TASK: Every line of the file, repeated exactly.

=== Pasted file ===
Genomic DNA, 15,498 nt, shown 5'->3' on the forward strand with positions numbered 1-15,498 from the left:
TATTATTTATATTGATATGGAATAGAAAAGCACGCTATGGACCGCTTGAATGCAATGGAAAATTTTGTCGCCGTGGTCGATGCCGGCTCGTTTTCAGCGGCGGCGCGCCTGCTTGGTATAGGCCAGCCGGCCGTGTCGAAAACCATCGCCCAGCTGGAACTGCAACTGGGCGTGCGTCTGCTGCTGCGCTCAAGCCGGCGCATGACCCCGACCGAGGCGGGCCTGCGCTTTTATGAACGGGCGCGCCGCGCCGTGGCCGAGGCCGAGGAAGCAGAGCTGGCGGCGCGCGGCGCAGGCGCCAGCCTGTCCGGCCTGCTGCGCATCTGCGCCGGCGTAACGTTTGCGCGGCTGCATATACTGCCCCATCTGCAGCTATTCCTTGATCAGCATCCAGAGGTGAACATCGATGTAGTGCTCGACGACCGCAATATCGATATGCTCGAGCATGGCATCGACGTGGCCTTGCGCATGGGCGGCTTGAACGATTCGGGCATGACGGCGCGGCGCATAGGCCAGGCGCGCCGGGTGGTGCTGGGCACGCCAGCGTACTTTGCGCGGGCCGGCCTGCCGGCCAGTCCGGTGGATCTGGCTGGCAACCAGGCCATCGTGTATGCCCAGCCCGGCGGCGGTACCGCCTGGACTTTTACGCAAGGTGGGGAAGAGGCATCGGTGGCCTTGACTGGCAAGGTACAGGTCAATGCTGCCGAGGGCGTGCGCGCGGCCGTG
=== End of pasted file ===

Genomic DNA, 15,498 nt, shown 5'->3' on the forward strand with positions numbered 1-15,498 from the left:
TATTATTTATATTGATATGGAATAGAAAAGCACGCTATGGACCGCTTGAATGCAATGGAAAATTTTGTCGCCGTGGTCGATGCCGGCTCGTTTTCAGCGGCGGCGCGCCTGCTTGGTATAGGCCAGCCGGCCGTGTCGAAAACCATCGCCCAGCTGGAACTGCAACTGGGCGTGCGTCTGCTGCTGCGCTCAAGCCGGCGCATGACCCCGACCGAGGCGGGCCTGCGCTTTTATGAACGGGCGCGCCGCGCCGTGGCCGAGGCCGAGGAAGCAGAGCTGGCGGCGCGCGGCGCAGGCGCCAGCCTGTCCGGCCTGCTGCGCATCTGCGCCGGCGTAACGTTTGCGCGGCTGCATATACTGCCCCATCTGCAGCTATTCCTTGATCAGCATCCAGAGGTGAACATCGATGTAGTGCTCGACGACCGCAATATCGATATGCTCGAGCATGGCATCGACGTGGCCTTGCGCATGGGCGGCTTGAACGATTCGGGCATGACGGCGCGGCGCATAGGCCAGGCGCGCCGGGTGGTGCTGGGCACGCCAGCGTACTTTGCGCGGGCCGGCCTGCCGGCCAGTCCGGTGGATCTGGCTGGCAACCAGGCCATCGTGTATGCCCAGCCCGGCGGCGGTACCGCCTGGACTTTTACGCAAGGTGGGGAAGAGGCATCGGTGGCCTTGACTGGCAAGGTACAGGTCAATGCTGCCGAGGGCGTGCGCGCGGCCGTG